How can there be anything wrong with a company offering financial planning services to its employees as an employee benefit? Or offering student loan repayment services? Certainly there can't be anything wrong with an employer providing employees with budgeting, personal debt management, or other financial wellness programs? The answer to these questions is that all of these wonderful new employee benefits being discussed in the marketplace and The Wall Street Journal can create big problems for employers depending on who is paying for the services and how they are being offered. If the employer and the employees are paying for 100% of the fair market value of these services, there shouldn't be too many issues. But if the employer (or more likely a service provider) is leveraging the company's retirement plan to offer these benefits, there could be big problems for the employer and the fiduciaries of the employer's retirement plan. And by "big" we mean financial damages, civil penalties, attorneys' fees, reputational harm and personal liability.

Over the last 10 years, the cost to administer retirement plans has decreased substantially, down over 50% according to the consulting firm NEPC, Inc. This is due to a number of factors—technology, competition, consolidation, Department of Labor mandated fee transparency, more sophisticated consumers and, of course, ERISA class action litigation. Employers have paid over $6 billion in ERISA settlements over the last decade. Most of this litigation relates to employers' failure to prudently monitor the administration and investment costs charged to their retirement plans. As a result of all of these factors, retirement plan service providers have been forced to reduce the fees they charge. In addition to all of this fee pressure on service providers, as the baby boomer generation continues to retire, the Institutional Retirement Income Council reports that over $1 billion leaves employer-sponsored retirement plans every day for IRA custodial accounts and annuities. That is a lot of lost revenue for retirement plan service providers.

Recently we have seen retirement plan administrators, consultants, TPAs and recordkeepers try to recoup this lost revenue in new and creative ways. Some recordkeepers, most notably Fidelity Investments, have started charging "infrastructure fees" to various mutual fund families if those mutual funds want to be available on the recordkeeper's investment platform. Earlier this year, The Wall Street Journal reported on the Department of Labor's investigation of Fidelity's infrastructure fees and the lack of disclosure of such fees to investors. According to Fidelity's own internal documents, the infrastructure fees were a means to recoup lost recordkeeping revenue and fix a "broken" revenue model suffering from "unsustainable economics." Empower, another leading recordkeeper, also requires mutual fund families to pay for access to small and mid-sized retirement plans.

Perhaps more troubling is a trend of recordkeepers offering proprietary products, ancillary services or access to ancillary services. These products include target date funds, managed accounts and stable value funds. Some recordkeepers will even pay their employees, advisers and representatives incentive compensation encouraging the sale of these products. In addition, many administrators are promoting "wellness" services through personal advice and web-based apps. These services go beyond financial education related to the company's retirement plan and include student loan and other debt consolidation services, and access to budgeting software and other financial service apps. Other administrators are re-evaluating the transaction fees they charge participants. These include fees for distributions, loans, QDROs, and even paper statements.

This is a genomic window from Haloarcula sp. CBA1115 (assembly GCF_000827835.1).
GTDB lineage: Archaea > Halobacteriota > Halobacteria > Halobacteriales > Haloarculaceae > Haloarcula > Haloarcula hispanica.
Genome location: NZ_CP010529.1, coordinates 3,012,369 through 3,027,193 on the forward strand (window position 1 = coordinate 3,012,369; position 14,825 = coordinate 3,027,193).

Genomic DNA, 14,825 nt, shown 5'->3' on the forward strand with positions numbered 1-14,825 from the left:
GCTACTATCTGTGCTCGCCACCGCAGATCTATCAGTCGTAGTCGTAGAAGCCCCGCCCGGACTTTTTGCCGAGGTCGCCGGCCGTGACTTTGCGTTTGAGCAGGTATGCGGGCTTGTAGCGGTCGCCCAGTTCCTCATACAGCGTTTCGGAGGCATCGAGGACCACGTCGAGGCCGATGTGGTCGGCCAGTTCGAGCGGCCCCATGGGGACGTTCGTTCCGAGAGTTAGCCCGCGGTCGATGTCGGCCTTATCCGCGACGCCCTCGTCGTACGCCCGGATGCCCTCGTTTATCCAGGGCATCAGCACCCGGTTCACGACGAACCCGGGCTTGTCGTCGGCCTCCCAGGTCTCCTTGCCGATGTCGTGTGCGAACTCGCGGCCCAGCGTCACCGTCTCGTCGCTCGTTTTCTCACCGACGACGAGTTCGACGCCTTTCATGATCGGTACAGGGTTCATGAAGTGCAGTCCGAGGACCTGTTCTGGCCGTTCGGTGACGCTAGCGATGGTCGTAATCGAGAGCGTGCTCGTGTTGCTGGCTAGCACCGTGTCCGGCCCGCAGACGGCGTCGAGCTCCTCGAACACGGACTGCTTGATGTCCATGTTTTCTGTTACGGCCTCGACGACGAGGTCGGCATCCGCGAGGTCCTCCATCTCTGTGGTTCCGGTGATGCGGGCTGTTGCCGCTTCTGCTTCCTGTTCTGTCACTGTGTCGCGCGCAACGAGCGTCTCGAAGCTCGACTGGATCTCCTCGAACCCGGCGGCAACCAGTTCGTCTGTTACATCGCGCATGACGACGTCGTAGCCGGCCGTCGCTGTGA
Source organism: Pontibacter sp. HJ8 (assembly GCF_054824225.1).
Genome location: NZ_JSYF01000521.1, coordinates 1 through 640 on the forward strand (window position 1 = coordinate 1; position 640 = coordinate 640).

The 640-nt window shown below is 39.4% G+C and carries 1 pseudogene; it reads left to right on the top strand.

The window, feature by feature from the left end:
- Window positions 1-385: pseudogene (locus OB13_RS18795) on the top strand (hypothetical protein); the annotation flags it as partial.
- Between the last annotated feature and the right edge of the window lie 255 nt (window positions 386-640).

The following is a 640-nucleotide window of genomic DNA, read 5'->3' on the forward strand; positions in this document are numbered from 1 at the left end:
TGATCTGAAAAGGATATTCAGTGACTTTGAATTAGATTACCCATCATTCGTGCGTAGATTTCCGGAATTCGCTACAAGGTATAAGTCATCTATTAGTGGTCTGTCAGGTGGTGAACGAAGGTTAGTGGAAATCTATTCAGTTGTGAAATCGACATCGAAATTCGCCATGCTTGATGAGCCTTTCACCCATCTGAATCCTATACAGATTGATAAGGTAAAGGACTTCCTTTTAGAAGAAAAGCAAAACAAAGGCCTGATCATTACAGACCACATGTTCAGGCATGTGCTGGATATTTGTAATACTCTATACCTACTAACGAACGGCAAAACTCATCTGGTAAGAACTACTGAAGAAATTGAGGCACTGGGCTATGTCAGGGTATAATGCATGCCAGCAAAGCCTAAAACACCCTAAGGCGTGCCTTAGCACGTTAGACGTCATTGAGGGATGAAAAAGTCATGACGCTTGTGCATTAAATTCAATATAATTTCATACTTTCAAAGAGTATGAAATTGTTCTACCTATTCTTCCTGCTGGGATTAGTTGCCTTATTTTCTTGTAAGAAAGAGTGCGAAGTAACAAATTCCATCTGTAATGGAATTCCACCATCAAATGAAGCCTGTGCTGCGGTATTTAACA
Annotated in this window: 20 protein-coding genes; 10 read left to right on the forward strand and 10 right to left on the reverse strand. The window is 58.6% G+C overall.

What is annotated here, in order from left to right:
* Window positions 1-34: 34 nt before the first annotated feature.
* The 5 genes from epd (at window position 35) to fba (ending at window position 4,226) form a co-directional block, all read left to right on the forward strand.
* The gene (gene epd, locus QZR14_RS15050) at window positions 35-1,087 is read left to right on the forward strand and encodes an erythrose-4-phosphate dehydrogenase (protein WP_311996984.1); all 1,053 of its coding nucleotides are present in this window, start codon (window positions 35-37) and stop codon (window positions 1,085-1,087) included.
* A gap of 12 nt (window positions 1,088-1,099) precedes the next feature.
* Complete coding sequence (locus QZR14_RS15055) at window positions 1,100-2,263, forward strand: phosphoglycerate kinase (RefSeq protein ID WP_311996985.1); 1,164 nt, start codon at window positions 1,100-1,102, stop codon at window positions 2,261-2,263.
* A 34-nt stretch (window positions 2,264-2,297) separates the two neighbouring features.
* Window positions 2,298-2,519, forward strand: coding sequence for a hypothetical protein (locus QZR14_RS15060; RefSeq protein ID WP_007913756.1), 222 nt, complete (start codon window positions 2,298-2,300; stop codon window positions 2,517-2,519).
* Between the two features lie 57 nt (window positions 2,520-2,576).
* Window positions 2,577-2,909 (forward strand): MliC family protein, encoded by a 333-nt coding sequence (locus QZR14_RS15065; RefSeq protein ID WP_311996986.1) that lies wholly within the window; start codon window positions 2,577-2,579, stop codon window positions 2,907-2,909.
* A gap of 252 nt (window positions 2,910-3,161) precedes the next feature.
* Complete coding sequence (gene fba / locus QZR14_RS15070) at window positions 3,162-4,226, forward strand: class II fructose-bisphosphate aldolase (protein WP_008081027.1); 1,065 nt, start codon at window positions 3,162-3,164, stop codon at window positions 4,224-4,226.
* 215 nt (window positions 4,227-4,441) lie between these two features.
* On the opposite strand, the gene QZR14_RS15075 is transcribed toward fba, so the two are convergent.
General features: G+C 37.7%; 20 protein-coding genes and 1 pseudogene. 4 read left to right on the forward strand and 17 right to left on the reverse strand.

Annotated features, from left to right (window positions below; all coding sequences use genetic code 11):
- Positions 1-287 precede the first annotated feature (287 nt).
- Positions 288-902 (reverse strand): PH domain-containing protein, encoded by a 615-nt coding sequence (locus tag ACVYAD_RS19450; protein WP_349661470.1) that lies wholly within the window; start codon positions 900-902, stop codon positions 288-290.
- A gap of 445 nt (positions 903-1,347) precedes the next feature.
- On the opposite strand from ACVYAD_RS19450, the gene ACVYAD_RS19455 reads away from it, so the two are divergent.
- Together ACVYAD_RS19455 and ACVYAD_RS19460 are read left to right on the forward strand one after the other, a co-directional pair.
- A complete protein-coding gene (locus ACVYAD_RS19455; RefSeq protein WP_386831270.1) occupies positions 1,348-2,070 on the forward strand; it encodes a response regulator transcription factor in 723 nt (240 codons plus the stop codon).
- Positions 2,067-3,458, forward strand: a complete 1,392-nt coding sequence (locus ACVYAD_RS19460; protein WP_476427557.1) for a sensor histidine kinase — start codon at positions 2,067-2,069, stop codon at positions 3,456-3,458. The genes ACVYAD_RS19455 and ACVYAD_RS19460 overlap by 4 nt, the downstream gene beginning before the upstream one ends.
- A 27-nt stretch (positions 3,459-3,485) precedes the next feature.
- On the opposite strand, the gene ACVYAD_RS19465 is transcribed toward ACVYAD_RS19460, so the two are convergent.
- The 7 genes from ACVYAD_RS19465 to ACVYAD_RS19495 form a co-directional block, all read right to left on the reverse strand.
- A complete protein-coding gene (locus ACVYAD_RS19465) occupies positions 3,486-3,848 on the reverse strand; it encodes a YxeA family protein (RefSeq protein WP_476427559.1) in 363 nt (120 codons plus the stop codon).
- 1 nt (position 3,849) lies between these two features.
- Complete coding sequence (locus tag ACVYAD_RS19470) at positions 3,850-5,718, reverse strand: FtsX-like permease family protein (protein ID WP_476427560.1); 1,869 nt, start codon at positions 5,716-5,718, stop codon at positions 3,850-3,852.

In addition to leveraging the employer's retirement plan to sell these ancillary services, some administrators appear to be mining participant data to market and sell other products and services. In April of this year, Vanderbilt University announced a $14.5 million settlement that would bar any plan recordkeeper from using information about its plan participants to market or sell products unrelated to the plan. The plaintiffs alleged that Vanderbilt, as a fiduciary to its retirement plan, failed to protect confidential participant data from being used by the plan's administrator in ways that did not directly relate to the administration of the plan. Other universities and plan sponsors are dealing with similar lawsuits.

ERISA fiduciaries must protect their participants' assets. As we have learned over the social media boom of the last 20 years, one "asset" that we each own is the data regarding our behavior and interests. ERISA fiduciaries must not only watch over and preserve the financial assets in an employee's 401(k) account, but they must also protect their employees' non-financial assets that are potentially being harvested by administrators and other service providers to the plan. ERISA's prudence requirement mandates that ERISA's fiduciaries safeguard all of their participants' assets, not just the dollars in their account. Even though an employer may legitimately see the value in offering financial wellness and other services to their employees, doing so by granting third parties access to mine and monetize retirement plan data could very well be the next good deed that gets the employer and the plans' fiduciaries punished.

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